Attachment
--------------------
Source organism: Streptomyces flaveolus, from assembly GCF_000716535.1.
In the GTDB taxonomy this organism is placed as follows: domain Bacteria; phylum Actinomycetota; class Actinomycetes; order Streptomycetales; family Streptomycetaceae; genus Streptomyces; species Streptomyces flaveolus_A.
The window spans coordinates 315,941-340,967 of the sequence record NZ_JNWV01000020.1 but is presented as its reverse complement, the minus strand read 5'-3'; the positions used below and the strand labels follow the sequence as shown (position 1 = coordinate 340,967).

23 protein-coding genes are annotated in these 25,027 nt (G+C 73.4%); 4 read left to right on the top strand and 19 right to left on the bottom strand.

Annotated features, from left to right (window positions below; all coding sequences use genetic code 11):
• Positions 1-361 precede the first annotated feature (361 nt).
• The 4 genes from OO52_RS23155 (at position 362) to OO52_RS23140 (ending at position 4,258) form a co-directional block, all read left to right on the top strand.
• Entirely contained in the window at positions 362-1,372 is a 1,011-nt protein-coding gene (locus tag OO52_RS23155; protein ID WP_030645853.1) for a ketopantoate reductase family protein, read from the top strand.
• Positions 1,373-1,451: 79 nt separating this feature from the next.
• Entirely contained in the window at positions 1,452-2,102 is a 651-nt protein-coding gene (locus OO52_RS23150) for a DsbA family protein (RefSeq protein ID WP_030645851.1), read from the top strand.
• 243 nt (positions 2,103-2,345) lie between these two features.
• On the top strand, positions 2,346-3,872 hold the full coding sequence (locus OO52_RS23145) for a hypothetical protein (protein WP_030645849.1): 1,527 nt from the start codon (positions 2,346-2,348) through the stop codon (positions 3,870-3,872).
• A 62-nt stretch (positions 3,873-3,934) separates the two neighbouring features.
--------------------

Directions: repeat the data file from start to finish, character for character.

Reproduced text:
Source organism: Streptomyces flaveolus, from assembly GCF_000716535.1.
In the GTDB taxonomy this organism is placed as follows: domain Bacteria; phylum Actinomycetota; class Actinomycetes; order Streptomycetales; family Streptomycetaceae; genus Streptomyces; species Streptomyces flaveolus_A.
The window spans coordinates 315,941-340,967 of the sequence record NZ_JNWV01000020.1 but is presented as its reverse complement, the minus strand read 5'-3'; the positions used below and the strand labels follow the sequence as shown (position 1 = coordinate 340,967).

23 protein-coding genes are annotated in these 25,027 nt (G+C 73.4%); 4 read left to right on the top strand and 19 right to left on the bottom strand.

Annotated features, from left to right (window positions below; all coding sequences use genetic code 11):
• Positions 1-361 precede the first annotated feature (361 nt).
• The 4 genes from OO52_RS23155 (at position 362) to OO52_RS23140 (ending at position 4,258) form a co-directional block, all read left to right on the top strand.
• Entirely contained in the window at positions 362-1,372 is a 1,011-nt protein-coding gene (locus tag OO52_RS23155; protein ID WP_030645853.1) for a ketopantoate reductase family protein, read from the top strand.
• Positions 1,373-1,451: 79 nt separating this feature from the next.
• Entirely contained in the window at positions 1,452-2,102 is a 651-nt protein-coding gene (locus OO52_RS23150) for a DsbA family protein (RefSeq protein ID WP_030645851.1), read from the top strand.
• 243 nt (positions 2,103-2,345) lie between these two features.
• On the top strand, positions 2,346-3,872 hold the full coding sequence (locus OO52_RS23145) for a hypothetical protein (protein WP_030645849.1): 1,527 nt from the start codon (positions 2,346-2,348) through the stop codon (positions 3,870-3,872).
• A 62-nt stretch (positions 3,873-3,934) separates the two neighbouring features.